The key to seeing a lot of fish in Gran Canaria, and anywhere in the Canary Islands, is to pick a spot with plenty of big underwater rocks. This does mean that you have you go a bit further that the water right in front of your sun lounger on the beach.
Trust us, it's worth the effort.
The first fish you'll see next to rocks are the brightly coloured ornate wrasse (pejeverde) and deep blue damselfish (fulas). They hang around anywhere where there's a patch of rock or weed.
Look closely at any rock and you'll see a myriad of blenny and goby species (cabozos) and small red scorpionfish (rascacios); Poisonous but harmless in the water.
We're pretty sure that you are only ever about 10 metres from an octopus (pulpo) in Gran Canaria but they are tricky to spot.
Look out for alfonsitos in caves; They look just like goldfish but have a giant, black eye.
Tiny pufferfish will be amongst the rocks too; The most common ones have a brown back and little blue spots all over their cream flanks.
There are moray eels around rocks too, but they tend to be shy and only ever stick their heads out during the day.
If you see a sea snake, don't worry as it's actually a type of harmless eel called a culebrita (there are no sea snakes in the Atlantic Ocean).
Striped bream are everywhere in Gran Canaria and can form huge schools. They are inquisitive fish and often come up to snorkelers to see if they have any food one them.
There are over 10 species of striped bream living around the Canary Islands and each one has a different pattern of stripes.
Sargos are the most common and have lots of thin vertical stripes while the sargo breado has broad, chocolate brown to black stripes. It's a shy species but is becoming much more common now that spearfishing is under control.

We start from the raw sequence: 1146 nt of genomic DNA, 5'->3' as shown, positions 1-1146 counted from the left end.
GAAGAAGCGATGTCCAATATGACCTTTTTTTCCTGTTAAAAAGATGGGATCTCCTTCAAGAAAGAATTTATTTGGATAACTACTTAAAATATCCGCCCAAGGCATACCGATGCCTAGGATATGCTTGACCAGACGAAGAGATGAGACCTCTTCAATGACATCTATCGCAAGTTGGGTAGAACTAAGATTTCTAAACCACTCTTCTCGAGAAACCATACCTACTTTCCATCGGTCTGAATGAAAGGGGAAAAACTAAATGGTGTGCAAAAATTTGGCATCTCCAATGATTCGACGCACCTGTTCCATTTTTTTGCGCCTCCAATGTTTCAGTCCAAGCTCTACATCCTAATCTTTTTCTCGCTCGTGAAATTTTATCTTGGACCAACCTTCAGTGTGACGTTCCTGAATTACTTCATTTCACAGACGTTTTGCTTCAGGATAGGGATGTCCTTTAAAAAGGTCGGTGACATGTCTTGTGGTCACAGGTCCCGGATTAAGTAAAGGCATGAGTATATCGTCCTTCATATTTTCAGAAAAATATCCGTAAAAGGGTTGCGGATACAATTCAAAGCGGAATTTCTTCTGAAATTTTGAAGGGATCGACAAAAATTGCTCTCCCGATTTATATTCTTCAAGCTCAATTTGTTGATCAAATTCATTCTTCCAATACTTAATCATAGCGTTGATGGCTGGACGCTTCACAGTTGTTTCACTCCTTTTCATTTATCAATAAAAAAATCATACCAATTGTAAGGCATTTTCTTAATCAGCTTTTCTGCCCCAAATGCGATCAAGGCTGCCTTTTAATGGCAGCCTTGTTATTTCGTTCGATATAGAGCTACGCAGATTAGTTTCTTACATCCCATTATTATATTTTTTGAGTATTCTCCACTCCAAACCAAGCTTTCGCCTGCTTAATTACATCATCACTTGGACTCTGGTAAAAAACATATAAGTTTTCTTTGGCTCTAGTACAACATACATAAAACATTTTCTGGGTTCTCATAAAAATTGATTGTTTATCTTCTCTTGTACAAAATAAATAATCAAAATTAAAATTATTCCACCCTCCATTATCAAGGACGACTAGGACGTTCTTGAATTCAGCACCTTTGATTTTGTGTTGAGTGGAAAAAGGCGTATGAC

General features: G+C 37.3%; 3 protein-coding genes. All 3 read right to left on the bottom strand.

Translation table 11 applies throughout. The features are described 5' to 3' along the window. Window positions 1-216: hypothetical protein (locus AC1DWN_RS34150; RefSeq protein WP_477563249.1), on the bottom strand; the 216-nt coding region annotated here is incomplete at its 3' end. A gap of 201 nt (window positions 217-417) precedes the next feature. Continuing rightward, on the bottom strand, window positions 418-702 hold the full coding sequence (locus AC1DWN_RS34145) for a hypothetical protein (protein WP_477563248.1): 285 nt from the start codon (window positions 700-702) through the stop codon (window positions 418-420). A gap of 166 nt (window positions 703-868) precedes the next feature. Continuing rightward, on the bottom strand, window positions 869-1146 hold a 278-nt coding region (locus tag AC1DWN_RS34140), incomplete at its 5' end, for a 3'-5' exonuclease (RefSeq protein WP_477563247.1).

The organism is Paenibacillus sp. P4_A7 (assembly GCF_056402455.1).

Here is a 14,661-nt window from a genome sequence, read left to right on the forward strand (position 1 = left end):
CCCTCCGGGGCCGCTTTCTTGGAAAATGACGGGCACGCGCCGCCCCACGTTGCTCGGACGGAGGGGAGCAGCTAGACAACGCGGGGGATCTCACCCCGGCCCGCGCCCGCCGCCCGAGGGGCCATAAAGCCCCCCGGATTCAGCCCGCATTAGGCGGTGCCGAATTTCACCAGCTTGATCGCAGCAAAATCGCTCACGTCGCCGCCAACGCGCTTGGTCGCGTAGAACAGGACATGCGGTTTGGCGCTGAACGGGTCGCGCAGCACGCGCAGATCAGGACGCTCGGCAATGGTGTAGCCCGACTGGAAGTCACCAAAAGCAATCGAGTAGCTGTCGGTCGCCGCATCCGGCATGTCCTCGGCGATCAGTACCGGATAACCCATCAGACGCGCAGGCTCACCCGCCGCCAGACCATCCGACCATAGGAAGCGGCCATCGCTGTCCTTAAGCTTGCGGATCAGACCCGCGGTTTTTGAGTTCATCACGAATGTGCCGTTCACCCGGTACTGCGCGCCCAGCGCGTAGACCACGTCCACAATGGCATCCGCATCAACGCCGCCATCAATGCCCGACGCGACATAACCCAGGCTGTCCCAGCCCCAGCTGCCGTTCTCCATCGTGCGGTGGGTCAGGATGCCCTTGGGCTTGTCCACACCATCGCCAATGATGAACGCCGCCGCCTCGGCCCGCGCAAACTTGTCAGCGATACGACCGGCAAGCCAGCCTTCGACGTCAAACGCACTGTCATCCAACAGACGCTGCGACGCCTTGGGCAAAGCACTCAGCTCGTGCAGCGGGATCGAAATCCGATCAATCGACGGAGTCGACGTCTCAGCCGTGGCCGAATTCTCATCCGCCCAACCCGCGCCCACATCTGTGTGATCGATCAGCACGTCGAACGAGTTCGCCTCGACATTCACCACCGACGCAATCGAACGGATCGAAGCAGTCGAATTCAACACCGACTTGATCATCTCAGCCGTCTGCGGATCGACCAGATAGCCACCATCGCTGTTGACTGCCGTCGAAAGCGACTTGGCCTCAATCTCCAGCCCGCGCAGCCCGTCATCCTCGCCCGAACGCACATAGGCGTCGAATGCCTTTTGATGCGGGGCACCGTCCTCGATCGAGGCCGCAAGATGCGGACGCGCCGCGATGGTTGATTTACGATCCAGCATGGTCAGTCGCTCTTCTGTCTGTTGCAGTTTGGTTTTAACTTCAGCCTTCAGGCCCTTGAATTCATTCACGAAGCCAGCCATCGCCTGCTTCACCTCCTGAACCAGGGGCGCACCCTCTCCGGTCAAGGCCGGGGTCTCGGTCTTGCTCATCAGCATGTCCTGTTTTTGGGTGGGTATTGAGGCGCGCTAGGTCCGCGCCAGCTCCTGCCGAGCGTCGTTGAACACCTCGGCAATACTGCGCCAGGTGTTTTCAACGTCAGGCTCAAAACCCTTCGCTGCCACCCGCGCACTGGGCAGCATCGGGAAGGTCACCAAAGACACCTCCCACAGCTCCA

The seifo has two stripes; one just behind the head and one just by the tail, while the galana has just one tail stripe and prefers open water.
The amarillo, with a yellow back and single tail stripe, hangs out in seagrass beds while the sargo picudo looks just like a sargo except that it has finer stripes and a pointy mouth.
If you see a shiny fish with a black spot behind the eye, it's a gilthead bream escaped from the fish farms.
Similar to striped bream, and almost as common, are the porgies (salemas). In the sunshine, they have horizontal blue and yellow stripes and they hang out in big schools close to the bottom.
Don't confuse them with grunts (roncadores), which also form big groups but don't have any stripes.
Look carefully and you may see amberjack (medregales) or the similar jurel mixed in with groups of salemas or roncadores.
If you're really lucky a baby jurel a couple of inches long will follow you for the whole time you are in the water.
Torpedo-shaped grey mullet (lebranchos) are common al over the place and are the fish that you see in the harbours waiting for bread. Seabass (lubina) look like mullet but are flatter along their vertical axis. They are escapees from the aquafarms.
Parrotfish (viejas) are common and cruise over rocky bottoms in relaxed groups. The females are brown with a spot behind the eye while the males are bright red with blue and yellow patches.
Small grouper (meros) are common around rocks but are shy due to years of overfishing (they are among the tastiest fish in the Canary Islands).
If you do find yourself snorkelling over sand, all is not lost. Look out for lizardfish buried in the sand with just their head sticking out, or poisonous weevers (arañas) with their dorsal fin poking out of the sand.
Salmon-pink cleaver wrasse (pez peine) also hang out over bare sand and can bury themselves faster than the eye can follow if pestered.
Little flatfish (tapaculos) are common on sandy bottoms; Appropriate as their Canarian name translates as 'bottom coverers'.
Herreras, yet another striped bream, dig holes in the sand with their mouths and often hang out with red mullet (salmonettes).
If you're lucky, you'll find a big stingray (chucho) resting on the sand or even an endangered angel shark (angelote). Both are harmless provided that you leave them in peace.
All photos in this article taken around the Canary Islands by Phillipe Guilliame and published here under a Creative Commons licence.